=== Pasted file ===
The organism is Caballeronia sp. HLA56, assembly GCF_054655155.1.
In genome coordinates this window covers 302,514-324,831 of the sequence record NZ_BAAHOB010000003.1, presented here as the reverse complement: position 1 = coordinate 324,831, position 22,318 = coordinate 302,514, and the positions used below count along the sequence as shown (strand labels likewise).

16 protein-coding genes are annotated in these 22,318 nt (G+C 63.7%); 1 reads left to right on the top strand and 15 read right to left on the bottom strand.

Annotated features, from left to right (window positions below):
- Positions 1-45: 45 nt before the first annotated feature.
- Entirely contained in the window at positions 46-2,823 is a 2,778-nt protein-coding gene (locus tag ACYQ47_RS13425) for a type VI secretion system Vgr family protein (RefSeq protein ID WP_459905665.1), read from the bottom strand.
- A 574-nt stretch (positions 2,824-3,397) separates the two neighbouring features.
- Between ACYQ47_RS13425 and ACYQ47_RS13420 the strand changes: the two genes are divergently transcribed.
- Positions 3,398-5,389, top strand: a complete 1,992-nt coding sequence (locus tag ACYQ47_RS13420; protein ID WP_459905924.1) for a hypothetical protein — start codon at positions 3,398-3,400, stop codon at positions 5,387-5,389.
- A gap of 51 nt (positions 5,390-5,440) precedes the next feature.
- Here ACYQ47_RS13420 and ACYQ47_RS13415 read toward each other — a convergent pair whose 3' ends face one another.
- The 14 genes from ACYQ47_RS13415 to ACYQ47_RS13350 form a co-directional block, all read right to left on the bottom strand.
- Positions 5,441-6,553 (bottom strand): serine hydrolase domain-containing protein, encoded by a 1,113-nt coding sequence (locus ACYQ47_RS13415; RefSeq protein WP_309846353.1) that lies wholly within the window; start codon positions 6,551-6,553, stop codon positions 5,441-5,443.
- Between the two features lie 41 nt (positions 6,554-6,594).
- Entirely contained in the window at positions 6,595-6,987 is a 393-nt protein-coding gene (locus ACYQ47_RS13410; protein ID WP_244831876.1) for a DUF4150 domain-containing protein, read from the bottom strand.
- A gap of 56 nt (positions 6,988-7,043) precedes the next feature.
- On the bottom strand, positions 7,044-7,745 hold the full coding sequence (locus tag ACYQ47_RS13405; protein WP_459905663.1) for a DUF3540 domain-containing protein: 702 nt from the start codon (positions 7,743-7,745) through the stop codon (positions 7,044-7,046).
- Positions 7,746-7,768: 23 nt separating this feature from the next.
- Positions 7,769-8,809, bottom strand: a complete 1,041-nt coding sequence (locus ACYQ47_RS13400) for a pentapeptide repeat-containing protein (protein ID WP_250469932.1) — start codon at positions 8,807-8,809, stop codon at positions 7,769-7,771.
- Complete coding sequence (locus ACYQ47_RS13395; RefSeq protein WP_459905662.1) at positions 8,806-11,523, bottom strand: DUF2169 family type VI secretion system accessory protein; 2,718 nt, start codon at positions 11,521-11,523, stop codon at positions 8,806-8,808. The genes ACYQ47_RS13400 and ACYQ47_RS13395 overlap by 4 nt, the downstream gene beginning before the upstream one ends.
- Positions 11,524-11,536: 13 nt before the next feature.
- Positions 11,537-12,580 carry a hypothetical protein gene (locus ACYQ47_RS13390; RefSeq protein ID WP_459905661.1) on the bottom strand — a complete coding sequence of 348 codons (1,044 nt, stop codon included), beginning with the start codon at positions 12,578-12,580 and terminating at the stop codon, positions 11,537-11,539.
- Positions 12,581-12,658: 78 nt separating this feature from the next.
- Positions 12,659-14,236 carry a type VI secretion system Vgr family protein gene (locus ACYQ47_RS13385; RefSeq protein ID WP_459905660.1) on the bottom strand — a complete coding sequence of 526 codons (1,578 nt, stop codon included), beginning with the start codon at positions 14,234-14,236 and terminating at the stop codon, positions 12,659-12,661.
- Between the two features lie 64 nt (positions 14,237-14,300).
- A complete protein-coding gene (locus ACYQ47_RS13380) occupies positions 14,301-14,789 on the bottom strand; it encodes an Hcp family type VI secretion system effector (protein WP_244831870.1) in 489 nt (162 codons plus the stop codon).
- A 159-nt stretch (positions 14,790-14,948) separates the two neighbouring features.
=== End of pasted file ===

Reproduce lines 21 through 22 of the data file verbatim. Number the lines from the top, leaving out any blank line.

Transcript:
- Positions 11,524-11,536: 13 nt before the next feature.
- Positions 11,537-12,580 carry a hypothetical protein gene (locus ACYQ47_RS13390; RefSeq protein ID WP_459905661.1) on the bottom strand — a complete coding sequence of 348 codons (1,044 nt, stop codon included), beginning with the start codon at positions 12,578-12,580 and terminating at the stop codon, positions 11,537-11,539.